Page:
I’m the Director of Operations at Neurotech, a company that offers in-home monitored ambulatory EEGs throughout the United States and cEEG monitoring for ICUs and EMUs. I manage the operations and EEG services, including scheduling, coordinating technologists and equipment, monitor processing, and review of data managing resources. I also oversee infection prevention and research EEG. I write this article for ASET’s Neurodiagnostic Week to share my experience during the COVID-19 pandemic.
COVID-19 had a huge impact on our patients, technologists, and company. At the beginning of the pandemic, in-home EEGs sharply decreased when all non-urgent procedures were put on hold. However, it quickly became apparent that many epilepsy patients still needed EEGs. With EMUs closed, the American Clinical Neurophysiology Society (ACNS) recommended that depending on the urgency of the request, in-home ambulatory EEG or in-home ambulatory video EEG monitoring should be considered a safer option. Accordingly, our technologists provided in-home EEGs to patients throughout the pandemic.
Keeping patients and technologists safe while providing much-needed services in times of a pandemic became our number one priority. While it was challenging to overcome many COVID-19 hurdles, it ultimately led to positive changes. It triggered an improvement in work processes and implemented new policies, resulting in improved infection prevention and safety standards. As a result, today, we are a stronger and better company for our patients and technologists.
Initially, our biggest challenge was the lack of clear guidelines for performing EEGs in-home safely with COVID-19 spreading in the community. Early in the outbreak, the Centers for Disease Control and Prevention’s (CDC’s) recommendations for healthcare personnel changed frequently, and different regions of our operations were affected differently. We had to make sure our infection prevention measures were effective against the virus, and technologists had appropriate personal protective equipment (PPE) to use in an in-home setting. Without rapid COVID-19 testing reliably available at all of our sites, we relied on effective health screening procedures for patients and technologists and infection prevention measures to protect patients and techs against the virus.
We developed a COVID-19 Risk Management Plan, infection prevention protocols for technologists and implemented changes to existing processes. As part of these adjustments, we revised our existing pre-appointment health screening questionnaire, completed patient history via phone before the appointment and took additional steps to reduce time spent in the home, such as individual patient supplies kits, and switched from collodion to Tensive® to avoid aerosol transmission. Plus, we stopped hyperventilation and limited the number of family members in the room during EEG set-up, in addition to enhanced PPE and disinfection protocols. We also implemented new infection prevention policies for offices and modified services to allow some administrative staff to work from home if necessary.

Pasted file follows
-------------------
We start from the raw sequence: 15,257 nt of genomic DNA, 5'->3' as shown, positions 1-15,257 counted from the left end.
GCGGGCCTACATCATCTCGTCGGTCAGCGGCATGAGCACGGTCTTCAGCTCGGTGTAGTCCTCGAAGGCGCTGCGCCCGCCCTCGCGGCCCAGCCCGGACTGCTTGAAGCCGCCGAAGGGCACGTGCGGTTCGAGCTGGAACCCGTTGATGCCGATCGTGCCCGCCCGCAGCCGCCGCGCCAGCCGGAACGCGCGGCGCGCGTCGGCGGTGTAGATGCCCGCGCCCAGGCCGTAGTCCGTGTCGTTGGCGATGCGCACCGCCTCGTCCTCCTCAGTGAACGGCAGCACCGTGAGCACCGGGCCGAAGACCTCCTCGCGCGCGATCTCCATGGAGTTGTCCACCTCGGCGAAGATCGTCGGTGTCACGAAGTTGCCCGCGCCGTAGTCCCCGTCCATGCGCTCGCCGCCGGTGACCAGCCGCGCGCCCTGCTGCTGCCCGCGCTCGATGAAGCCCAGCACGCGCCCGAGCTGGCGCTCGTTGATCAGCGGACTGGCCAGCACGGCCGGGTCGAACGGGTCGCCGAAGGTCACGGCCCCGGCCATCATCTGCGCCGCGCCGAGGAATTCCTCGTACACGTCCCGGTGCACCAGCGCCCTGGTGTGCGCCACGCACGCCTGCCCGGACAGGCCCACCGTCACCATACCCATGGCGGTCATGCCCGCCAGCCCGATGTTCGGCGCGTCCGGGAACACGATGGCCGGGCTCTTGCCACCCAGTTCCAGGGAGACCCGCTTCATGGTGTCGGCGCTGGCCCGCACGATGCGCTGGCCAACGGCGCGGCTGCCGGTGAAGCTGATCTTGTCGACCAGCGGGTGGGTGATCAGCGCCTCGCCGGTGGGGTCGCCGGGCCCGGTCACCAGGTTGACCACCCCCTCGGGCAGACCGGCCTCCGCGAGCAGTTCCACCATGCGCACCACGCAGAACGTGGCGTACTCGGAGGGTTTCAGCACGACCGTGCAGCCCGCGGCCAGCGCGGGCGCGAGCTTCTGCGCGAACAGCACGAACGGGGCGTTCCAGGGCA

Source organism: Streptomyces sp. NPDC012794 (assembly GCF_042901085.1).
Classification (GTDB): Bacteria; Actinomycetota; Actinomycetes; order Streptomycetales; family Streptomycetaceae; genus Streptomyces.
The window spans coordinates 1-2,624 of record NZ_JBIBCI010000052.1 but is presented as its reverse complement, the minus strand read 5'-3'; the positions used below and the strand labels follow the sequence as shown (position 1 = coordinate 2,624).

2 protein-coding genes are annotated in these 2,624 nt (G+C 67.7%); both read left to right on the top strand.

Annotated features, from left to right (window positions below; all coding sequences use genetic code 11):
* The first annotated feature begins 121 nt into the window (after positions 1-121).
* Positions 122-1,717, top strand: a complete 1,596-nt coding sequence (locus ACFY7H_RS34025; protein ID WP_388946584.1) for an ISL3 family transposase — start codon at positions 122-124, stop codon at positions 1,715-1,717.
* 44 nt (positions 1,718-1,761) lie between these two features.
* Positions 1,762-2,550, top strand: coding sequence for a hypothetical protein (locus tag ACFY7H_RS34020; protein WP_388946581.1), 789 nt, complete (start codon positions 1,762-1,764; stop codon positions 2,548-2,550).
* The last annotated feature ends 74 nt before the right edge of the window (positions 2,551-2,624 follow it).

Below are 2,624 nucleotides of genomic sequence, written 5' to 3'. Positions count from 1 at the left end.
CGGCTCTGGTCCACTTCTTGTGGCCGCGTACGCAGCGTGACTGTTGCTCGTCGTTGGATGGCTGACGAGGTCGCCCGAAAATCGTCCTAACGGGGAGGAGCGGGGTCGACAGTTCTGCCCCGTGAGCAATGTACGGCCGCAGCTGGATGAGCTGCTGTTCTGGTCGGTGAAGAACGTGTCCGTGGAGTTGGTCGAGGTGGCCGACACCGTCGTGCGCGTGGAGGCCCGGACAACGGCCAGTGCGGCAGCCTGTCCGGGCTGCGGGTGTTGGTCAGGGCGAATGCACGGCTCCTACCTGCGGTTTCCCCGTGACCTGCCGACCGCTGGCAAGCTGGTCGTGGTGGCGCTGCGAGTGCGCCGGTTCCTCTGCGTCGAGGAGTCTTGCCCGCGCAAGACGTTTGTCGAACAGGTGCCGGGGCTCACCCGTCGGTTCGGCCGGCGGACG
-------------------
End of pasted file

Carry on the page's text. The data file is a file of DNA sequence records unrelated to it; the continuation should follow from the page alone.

Shortage of necessary PPE and disinfectants was another challenge early in the pandemic. PPE is essential for our operation, and we had to be able to provide them for our technologists, but we could no longer buy them from vendors of medical supplies. At one point, in the spring of 2020, we bought face masks and face shields from a printing company in Chicago that was turned into a PPE producer during the pandemic. They were then shipped to all of our locations. Hand sanitizer was acquired locally in each state from distilleries that had switched to producing hand sanitizer.
Staff and patients’ anxiety was also a factor, especially during the initial lockdowns when we were the only cars still driving on empty streets to patient’s homes. Technologists feared for their own safety and their families. To help ease technologists’ anxiety, we held COVID-19 info sessions with questions and answers led by infection preventionist specialists, frequently updated them on CDC recommendations, and made sure they felt safe. Our set-up technologists were amazing throughout the pandemic. They understood their role and responsibility as healthcare providers. They trusted our protocols and knew that for patients with active seizures or new seizure onset, the need for EEGs was greater than the risk associated with the pandemic — their diagnosis and treatment depended on our tests.
Patients also feared for the safety of their families when allowing a technologist to come to their homes. We explained our COVID-19 procedures, PPE and safety measures to patients and worked with ordering physicians to prioritize safely scheduling patients in high-risk groups. Research EEG appointments were initially suspended and later resumed with increased COVID-19 safety measures.
ASET’s COVID-19 resources were invaluable, especially early in the pandemic. They were very specific and helpful during this uncertain time. Having links to ACNS and NAEC recommendations all in one place was beneficial. The ASET Townhall meeting gave us the opportunity to ask questions. It also provided essential guidance and reassurance on our infection control measures were correct. The Townhall was attended live and appreciated by many techs, supervisors, and administrators in the field. Especially in times of crisis, we all look to ASET for answers, leadership, and guidance.
Author: Magdalena Warzecha, BS, R. EEG/EP T., CLTM, Director of Operations, Neurotech
This guest blog is written as part of ASET’s Neurodiagnostic Week story series that highlights the experience of Neurodiagnostic technologists during the COVID-19 pandemic.